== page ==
LAB Coaching Series 1: Demonstration

New Year’s Resolutions
January 1, 2011
DVD Review: Gray Cook’s Kettlebells From the Ground Up
March 2, 2011

In the coming months, I want to share with you some coaching concepts that will help you – regardless of whether you are a coach, instructor or athlete. I will show different exercises performed by different athletes and explain what I see and how I coach these athletes to maximize their performance. I encourage all you LAB Rats to comment and share some of your own strategies for correcting faulty movements.
In this first segment I want to talk about how we communicate with our athletes to teach the movement we intend to implement. Enjoy:

Demonstrations:
Teaching golf, fitness or proper movement patterning can be tricky business. You have to find the most effective way to get your point across. Using over-exaggerated demonstrations of their faulty movement can help them understand the difference between error and proper motor pattern. I use this technique regularly with my clients, especially with the visual learners.

Here is an example. You don’t even have to understand Japanese to figure out what the instructor is trying to explain:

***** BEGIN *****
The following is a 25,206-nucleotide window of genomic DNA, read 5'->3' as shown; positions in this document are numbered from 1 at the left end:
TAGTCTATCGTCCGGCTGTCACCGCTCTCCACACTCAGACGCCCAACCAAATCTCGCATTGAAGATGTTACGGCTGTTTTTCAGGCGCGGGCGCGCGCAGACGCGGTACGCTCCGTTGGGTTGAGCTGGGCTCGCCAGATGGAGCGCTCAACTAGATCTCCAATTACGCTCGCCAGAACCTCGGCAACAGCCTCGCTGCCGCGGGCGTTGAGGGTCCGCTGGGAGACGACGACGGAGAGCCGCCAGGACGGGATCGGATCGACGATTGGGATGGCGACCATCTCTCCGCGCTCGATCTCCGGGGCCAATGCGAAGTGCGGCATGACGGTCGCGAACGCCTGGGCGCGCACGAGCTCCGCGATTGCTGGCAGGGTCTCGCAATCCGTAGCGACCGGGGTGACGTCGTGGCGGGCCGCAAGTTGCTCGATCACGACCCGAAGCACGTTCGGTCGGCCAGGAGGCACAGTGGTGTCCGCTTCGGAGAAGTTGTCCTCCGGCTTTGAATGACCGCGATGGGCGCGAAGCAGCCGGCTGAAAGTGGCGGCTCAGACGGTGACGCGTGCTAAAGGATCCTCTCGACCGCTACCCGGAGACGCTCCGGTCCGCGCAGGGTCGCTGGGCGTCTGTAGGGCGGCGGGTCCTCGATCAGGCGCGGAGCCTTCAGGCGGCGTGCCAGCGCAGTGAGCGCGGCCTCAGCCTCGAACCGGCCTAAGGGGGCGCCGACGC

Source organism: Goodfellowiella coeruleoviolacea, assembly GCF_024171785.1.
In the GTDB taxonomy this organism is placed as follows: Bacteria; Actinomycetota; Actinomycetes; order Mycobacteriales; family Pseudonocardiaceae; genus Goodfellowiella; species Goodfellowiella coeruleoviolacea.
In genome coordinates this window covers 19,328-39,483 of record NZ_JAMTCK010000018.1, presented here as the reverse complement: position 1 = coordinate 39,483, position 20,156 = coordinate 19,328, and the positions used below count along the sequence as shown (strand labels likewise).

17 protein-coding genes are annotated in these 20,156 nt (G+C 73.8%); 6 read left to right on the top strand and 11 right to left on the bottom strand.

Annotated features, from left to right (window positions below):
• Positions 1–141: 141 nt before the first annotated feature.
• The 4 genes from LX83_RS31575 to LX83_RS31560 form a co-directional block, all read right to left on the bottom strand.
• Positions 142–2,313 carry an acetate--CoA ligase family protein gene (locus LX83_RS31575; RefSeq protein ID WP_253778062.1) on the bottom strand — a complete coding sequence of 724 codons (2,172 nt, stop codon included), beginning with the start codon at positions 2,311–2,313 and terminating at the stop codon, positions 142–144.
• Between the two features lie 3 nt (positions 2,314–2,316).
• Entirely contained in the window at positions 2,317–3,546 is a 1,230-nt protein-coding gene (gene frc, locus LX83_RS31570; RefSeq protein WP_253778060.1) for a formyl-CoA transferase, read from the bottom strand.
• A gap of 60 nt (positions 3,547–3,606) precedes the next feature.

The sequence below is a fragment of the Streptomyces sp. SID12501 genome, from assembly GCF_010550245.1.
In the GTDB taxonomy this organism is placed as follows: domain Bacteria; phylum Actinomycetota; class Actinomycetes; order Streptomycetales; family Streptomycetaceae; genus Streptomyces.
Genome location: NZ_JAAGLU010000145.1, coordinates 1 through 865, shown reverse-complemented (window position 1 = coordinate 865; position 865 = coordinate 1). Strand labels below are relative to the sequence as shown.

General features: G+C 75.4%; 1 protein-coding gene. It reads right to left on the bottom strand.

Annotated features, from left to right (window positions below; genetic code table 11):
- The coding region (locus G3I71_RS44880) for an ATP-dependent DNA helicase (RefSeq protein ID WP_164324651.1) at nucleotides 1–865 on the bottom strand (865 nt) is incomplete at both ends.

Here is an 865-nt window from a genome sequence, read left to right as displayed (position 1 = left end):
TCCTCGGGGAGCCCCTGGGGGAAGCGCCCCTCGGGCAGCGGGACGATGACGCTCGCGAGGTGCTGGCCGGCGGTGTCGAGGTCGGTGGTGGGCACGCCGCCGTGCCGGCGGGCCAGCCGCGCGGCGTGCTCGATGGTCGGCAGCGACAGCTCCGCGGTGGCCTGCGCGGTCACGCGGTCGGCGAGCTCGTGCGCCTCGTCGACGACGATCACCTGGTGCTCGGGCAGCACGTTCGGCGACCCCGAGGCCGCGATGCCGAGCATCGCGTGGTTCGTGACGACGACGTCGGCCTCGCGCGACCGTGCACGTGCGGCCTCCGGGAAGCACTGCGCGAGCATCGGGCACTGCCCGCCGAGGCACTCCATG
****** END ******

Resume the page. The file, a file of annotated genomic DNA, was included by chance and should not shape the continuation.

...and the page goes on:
Thanks Nick for sharing this video with me.

The same techniques can be used with your kinesthetic learner by exaggerating the feeling of a movement. Don’t be afraid to put your hands on your athlete to show them what the movement should feel like. Here is a picture of legendary instructor Bob Torrance using kinesthetic coaching to help me feel weight shift.

It is important that you, as an instructor, can properly demonstrate the intended movement that you are wanting your athlete to recreate. I see this often in screening. Showing the person you are screening what a perfect deep squat looks like or how to properly hinge at the hips is important if you want them to replicate the movement.


Teaching TPI Level 1 with Dr.Sese

Some practitioners cannot perform or pass the screens they are assessing. This is always an awkward moment when the athlete is performing the screen incorrectly because they are mimicking you who is also performing it incorrectly. If you can’t do it, don’t demonstrate it. Use video, pictures or other media sources to show them what you are looking for. Or just show them funny Japanese instructional videos until they forget why they came to see you!

Share This